Afghanistan in detail. Once they commit adequate funds to the project, the initiative will have passed to Pakistan.
A slew of infrastructure, power, pipeline projects will dot the landscape in proximity of the CPEC corridor. There will be an influx of Chinese workforce to push the pace of construction initially and for running these facilities, thereafter. They are not known to very adaptable to local cultures. It's unlikely that these business establishments will herald the flourishing of a great people to people relationship between the two countries. In fact, it could well be the other way round. The Chinese must care for casualties their workforce could suffer in Pakistan and the reaction back home that is bound to be shrill.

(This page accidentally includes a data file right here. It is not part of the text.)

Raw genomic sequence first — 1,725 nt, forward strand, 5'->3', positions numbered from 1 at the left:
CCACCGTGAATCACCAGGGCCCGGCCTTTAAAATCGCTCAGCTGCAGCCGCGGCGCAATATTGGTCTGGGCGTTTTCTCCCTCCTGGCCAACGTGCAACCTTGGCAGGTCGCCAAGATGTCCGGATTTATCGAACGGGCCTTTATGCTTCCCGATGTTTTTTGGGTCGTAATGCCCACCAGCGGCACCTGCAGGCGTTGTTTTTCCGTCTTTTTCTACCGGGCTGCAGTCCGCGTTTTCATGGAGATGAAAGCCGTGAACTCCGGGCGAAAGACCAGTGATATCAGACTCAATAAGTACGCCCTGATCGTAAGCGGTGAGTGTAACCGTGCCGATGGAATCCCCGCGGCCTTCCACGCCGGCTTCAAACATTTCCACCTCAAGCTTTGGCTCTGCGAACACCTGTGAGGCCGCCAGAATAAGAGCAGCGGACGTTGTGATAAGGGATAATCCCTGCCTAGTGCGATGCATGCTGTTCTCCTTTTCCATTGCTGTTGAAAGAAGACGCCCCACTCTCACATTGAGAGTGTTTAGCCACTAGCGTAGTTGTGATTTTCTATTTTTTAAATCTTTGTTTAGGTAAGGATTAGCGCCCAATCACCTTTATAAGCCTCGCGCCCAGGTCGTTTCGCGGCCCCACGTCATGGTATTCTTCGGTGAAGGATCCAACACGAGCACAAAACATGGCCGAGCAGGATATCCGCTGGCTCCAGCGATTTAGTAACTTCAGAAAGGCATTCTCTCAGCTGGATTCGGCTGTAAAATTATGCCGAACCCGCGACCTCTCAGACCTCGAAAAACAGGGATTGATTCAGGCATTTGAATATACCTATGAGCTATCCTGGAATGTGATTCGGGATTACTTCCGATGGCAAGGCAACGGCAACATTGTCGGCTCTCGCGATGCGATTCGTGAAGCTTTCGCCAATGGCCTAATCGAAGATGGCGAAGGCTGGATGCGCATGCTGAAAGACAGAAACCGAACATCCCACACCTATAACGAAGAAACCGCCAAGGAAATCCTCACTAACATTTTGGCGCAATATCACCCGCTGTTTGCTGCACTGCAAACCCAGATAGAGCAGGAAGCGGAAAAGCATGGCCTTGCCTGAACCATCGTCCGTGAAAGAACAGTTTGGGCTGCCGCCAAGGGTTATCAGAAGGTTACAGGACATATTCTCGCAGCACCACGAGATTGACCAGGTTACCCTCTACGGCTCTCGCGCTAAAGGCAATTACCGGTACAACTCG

Communities in Gilgit-Baltistan to the North of Pakistan and Baluchistan to the south are already sceptic; even hostile to the project. Over a period of time, as they feel that the spinoffs, if at all, have passed them by and been garnered by the province of Punjab that dominates Pakistani political and military establishments, the response would be more volatile.
Saner voices in Beijing have started warning its policy-makers to go slow on CPEC. It's important for the Chinese to study the American experience with Pakistan before they commit their funds to create a high risk corridor that also threatens their soft underbelly in Xinjiang.
The Chinese must realise that even divergent Islamist groups such as al Qaeda and ISIS converge in identifying China as an enemy. Both these groups have enough fighters along the Pakistan-Afghanistan borders who would want to join the battle in Xinjiang Uyghur autonomous province